It’s a constant stream of debate: where does responsibility lie for preventing and investigating match fixing and corruption in sport?
Should it be the responsibility of international and national governing bodies, the organisations that typically have a direct contractual link with the athletes themselves, the targets of corrupt activity?
Or should executive agencies (and INTERPOL at an international level) bear the brunt of the responsibility for weeding out criminal rings and corrupt players?
Such agencies usually have the most powerful resources available to them (certainly in a non-financial sense) and the knowledge and expertise of investigating and prosecuting criminal activity. But do they need specific legislation to aid their investigations?
Others suggest that the bookmaking industry should take a leading role in the fight to combat match-fixing. After all, it is the bookmaking industry that, of all the players concerned, has the most direct interface with the match-fixers themselves. The industry also derives revenue from illegal betting (albeit not deliberately, of course) and is, conversely, at serious financial risk from rigged bets.
The structure of the sporting sector, just like many others, means that it’s not necessarily appropriate for a single body or entity to take charge of the problem. Some suggest therefore that a new body, similar to the World Anti-Doping Agency, should be established to combat match fixing and corruption in sport. A great idea, but one that leaves the pertinent question of funding unanswered.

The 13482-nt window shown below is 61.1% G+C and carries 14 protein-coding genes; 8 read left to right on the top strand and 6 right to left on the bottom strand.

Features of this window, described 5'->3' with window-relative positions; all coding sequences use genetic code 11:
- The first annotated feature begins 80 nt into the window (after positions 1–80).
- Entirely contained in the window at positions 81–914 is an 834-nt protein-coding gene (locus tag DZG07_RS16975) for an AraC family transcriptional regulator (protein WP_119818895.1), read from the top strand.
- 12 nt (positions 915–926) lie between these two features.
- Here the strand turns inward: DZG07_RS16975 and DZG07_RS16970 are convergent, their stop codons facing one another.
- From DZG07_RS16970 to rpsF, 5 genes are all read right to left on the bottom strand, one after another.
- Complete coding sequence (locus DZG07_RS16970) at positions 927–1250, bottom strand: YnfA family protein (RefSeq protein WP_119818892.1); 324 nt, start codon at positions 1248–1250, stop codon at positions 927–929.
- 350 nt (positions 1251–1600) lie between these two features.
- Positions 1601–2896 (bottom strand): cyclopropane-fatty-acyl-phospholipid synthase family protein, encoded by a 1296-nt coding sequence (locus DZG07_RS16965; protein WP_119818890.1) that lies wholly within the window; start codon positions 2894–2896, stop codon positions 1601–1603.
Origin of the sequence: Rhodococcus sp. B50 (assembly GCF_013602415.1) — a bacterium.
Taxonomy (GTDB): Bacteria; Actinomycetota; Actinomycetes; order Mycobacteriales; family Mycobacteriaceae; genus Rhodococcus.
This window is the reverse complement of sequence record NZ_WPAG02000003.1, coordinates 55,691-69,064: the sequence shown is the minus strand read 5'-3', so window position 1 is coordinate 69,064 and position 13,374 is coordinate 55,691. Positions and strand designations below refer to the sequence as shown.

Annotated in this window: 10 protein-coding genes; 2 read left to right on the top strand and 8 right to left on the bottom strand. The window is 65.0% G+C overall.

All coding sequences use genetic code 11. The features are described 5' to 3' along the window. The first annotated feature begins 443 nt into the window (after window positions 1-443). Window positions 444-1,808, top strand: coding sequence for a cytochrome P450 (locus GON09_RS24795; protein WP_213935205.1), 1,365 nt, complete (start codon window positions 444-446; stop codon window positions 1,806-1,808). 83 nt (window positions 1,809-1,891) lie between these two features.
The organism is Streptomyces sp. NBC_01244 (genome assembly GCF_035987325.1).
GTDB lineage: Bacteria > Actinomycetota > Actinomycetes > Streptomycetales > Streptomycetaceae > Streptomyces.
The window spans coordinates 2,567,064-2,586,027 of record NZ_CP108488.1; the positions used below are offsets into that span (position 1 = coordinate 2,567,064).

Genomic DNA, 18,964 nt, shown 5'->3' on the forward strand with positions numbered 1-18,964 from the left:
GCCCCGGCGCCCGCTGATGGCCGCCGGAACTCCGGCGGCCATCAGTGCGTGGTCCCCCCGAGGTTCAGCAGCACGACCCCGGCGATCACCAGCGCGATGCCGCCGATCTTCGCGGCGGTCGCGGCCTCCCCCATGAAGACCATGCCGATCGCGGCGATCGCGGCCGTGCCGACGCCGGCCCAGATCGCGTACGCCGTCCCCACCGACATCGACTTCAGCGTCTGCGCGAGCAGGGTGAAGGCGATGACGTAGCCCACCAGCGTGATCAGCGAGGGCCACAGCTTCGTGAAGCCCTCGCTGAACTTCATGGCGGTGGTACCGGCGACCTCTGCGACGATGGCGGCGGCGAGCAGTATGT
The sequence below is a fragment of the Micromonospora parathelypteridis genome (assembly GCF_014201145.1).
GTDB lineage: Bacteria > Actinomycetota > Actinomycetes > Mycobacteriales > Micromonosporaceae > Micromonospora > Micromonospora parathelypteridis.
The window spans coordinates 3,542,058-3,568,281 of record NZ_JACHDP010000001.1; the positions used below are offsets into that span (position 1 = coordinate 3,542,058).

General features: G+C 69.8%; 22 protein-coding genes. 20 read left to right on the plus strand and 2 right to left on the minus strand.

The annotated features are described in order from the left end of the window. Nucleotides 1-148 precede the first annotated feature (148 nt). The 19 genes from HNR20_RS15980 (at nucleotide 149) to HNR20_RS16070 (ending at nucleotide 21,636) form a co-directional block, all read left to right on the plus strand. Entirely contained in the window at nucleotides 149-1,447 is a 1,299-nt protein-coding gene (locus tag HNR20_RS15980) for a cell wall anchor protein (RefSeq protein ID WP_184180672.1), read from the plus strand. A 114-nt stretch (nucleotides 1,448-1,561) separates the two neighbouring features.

Clearly, there’s no easy solution to the problem.
How are match fixing cases being dealt with in the UK?
Recent developments in the UK might leave some to conclude that the current ad-hoc approach is coping adequately with the problem.
Match fixing in football: Sankaran and Ganeshan
On 17 June 2014, Chann Sankaran and Krishna Ganeshan (both Singaporean) were convicted at Birmingham Crown Court
of conspiracy to commit bribery.1
The convictions followed a high profile investigation into match fixing in the lower leagues of English football (specifically matches in League Two and Conference South), and could land the pair with fines and terms of imprisonment of up to 10 years.2
Interestingly, the convictions, pursuant to sections 1 and 2 of the Bribery Act 2010
, were made under legislation not specifically aimed at match fixing in sport.3
If the Bribery Act is sufficient to deal with this instance of match fixing (it being a classic case of a ring leader paying a player to influence the outcome of a match so as to allow the ring leader to place a bet on the outcome of the game) then it is questionable whether specific legislation is needed at all.